The knocks keep coming for Tesla Inc., with the electric carmaker singled out in a piece from China's state-run Xinhua news agency that said the quality of its vehicles must meet market expectations in order to win consumers' trust.
The Palo Alto, California-based company should address consumer hesitation over purchasing its cars after issues ranging from malfunctioning brakes to fires erupting during the vehicles' charging emerged last year, Tuesday's article said.
Tesla on Monday had an embarrassing moment at the big Shanghai Auto Show when an angry protester climbed on top of one of its display vehicles shouting that her car's brakes had lost control. The woman, a Tesla owner from Henan, "is widely known for having repeatedly protested against Tesla's brake issue," the company said. She was live-streaming earlier from near Tesla's booth at the show before staging her protest, which was captured by scores of onlookers who then uploaded the footage to the internet.
Over the weekend, a Tesla car that no one appeared to be driving crashed in Texas, erupting into flames and killing the two passengers. The car ran into a tree after traveling at high speed and failing to navigate a turn. One victim was found in the front passenger seat of the 2019 Model S and the other was in the rear, suggesting no one was driving at the time of impact.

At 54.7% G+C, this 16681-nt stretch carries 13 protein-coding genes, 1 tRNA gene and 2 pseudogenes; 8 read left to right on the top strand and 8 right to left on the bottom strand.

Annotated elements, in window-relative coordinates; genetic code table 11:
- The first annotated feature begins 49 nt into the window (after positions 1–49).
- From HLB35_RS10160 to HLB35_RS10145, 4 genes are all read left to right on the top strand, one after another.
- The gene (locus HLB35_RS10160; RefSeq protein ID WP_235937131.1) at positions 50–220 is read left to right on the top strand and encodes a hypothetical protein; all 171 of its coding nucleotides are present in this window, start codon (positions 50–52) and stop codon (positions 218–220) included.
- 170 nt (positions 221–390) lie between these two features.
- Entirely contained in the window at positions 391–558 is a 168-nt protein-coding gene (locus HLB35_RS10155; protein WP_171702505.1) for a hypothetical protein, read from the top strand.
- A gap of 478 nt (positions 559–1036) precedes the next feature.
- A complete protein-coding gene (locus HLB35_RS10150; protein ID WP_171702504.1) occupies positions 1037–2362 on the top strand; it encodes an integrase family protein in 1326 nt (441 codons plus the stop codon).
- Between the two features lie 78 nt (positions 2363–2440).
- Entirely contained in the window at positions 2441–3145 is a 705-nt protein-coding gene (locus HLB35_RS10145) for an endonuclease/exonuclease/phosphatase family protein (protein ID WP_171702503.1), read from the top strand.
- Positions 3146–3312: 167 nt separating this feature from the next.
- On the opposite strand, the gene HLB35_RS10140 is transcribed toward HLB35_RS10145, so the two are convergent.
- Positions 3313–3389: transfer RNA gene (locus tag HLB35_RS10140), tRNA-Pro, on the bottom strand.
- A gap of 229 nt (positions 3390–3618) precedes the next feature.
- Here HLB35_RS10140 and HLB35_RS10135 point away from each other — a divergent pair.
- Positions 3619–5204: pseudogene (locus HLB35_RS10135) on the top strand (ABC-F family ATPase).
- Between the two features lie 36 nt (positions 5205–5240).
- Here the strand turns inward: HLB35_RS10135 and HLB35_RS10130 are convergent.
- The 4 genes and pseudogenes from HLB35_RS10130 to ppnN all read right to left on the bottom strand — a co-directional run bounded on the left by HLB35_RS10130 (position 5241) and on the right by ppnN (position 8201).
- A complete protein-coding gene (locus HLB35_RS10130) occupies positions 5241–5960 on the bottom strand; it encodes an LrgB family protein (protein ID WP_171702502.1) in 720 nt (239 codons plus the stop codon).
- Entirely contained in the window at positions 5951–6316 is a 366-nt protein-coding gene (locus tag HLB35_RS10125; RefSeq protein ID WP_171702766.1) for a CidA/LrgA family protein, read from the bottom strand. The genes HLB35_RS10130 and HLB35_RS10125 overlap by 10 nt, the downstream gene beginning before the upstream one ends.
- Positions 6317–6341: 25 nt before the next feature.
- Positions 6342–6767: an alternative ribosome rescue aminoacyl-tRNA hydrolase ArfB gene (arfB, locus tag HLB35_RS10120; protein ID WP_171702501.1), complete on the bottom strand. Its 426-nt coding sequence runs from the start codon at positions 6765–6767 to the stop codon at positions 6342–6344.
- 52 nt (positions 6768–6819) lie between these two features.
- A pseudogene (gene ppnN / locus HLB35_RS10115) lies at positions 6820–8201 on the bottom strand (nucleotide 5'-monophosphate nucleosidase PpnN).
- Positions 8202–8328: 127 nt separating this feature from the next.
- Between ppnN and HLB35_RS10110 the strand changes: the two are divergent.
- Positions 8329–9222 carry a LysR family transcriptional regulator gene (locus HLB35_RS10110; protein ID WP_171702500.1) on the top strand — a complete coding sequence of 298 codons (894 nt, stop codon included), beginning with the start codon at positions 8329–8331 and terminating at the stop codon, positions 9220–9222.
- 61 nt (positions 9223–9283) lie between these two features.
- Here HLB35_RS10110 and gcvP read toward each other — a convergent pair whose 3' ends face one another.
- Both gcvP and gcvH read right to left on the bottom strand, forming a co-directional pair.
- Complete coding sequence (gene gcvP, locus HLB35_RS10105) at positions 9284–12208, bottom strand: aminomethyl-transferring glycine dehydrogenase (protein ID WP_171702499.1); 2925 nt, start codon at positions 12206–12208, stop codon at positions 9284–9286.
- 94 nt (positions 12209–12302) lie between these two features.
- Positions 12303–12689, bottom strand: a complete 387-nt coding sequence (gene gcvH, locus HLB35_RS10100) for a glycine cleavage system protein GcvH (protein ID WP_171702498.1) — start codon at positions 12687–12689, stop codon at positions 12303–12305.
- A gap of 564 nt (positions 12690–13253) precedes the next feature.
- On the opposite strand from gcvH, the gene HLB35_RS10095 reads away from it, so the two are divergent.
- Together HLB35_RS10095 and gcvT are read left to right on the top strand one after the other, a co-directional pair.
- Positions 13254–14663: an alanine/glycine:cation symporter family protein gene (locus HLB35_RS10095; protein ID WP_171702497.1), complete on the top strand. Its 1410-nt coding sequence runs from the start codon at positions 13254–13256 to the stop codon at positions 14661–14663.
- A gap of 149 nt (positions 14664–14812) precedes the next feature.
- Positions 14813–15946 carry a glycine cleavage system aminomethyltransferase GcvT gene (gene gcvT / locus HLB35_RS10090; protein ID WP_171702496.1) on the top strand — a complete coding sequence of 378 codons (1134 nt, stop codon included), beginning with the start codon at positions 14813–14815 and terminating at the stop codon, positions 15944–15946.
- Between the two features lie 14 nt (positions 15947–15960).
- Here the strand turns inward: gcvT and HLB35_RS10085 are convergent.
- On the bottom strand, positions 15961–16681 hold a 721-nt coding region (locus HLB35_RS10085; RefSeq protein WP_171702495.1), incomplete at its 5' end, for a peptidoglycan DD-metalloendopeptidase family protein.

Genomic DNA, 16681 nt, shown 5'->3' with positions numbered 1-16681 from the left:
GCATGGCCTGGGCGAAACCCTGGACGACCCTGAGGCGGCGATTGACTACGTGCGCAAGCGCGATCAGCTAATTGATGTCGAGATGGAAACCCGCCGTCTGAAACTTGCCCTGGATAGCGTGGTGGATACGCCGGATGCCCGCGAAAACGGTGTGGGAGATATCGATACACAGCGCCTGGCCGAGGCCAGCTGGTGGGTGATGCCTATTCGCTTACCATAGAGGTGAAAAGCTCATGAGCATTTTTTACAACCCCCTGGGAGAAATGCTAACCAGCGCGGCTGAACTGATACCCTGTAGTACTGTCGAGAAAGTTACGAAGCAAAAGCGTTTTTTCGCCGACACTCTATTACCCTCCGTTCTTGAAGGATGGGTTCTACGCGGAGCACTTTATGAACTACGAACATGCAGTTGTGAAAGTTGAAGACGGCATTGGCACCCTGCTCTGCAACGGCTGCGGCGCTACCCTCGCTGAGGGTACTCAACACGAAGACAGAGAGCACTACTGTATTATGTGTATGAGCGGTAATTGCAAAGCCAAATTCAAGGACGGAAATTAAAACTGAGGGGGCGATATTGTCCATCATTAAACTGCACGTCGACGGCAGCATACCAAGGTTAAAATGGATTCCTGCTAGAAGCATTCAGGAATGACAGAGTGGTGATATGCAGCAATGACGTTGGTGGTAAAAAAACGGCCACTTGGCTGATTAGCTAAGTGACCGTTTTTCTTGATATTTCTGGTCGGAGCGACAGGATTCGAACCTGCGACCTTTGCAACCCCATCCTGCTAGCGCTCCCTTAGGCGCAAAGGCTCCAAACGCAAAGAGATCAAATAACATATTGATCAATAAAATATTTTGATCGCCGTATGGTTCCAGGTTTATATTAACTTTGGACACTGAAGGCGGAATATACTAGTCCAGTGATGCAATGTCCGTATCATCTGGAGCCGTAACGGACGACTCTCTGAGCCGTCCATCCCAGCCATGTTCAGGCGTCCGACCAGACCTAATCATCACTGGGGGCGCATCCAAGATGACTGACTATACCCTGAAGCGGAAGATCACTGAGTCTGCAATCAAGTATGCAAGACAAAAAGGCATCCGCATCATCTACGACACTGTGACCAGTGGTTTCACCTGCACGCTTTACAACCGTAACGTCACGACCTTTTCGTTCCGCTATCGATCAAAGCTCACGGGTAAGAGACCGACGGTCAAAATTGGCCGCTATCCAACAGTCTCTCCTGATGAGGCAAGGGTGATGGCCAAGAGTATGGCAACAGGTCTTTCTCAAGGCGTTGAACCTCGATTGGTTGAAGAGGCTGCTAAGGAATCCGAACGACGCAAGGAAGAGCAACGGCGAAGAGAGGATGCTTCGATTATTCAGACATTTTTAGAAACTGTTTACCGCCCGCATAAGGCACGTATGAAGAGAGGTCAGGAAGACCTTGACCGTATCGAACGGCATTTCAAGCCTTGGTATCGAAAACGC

The slew of incidents comes at an uncomfortable time for Tesla, which over the past month has defended the way it handles data in China and had its cars banned from military complexes. Chief Executive Officer Elon Musk later strenuously denied the company would ever use a vehicle's technology for spying and Tesla's Beijing unit said cameras that are built into its EVs aren't activated outside of North America.
Tesla has been called in by Chinese regulators over quality and safety issues before, including battery fires and abnormal acceleration. It was forced into issuing a public apology to China's state grid in early February after a video purportedly showed staff blaming an overload in the national electricity network for damage to a customer's vehicle.
The U.S. automaker is also facing increasing competition in China from a slew of newer, cashed up local firms like Nio Inc. and Xpeng Inc. Their presence at this year's Shanghai Auto Show was telling, with their large, shiny booths overshadowing exhibits from some of the more traditional carmakers like BMW AG.
Regardless, Teslas are still hugely popular in China, which is the world's biggest car market for both EVs and conventional automobiles. A record 34,714 China-built and imported Teslas were registered in the country in March, almost double the 18,155 registrations in February, when the week long Lunar New Year holiday slowed sales, and almost triple the number a year earlier, when the nation was in the grip of coronavrius lockdowns.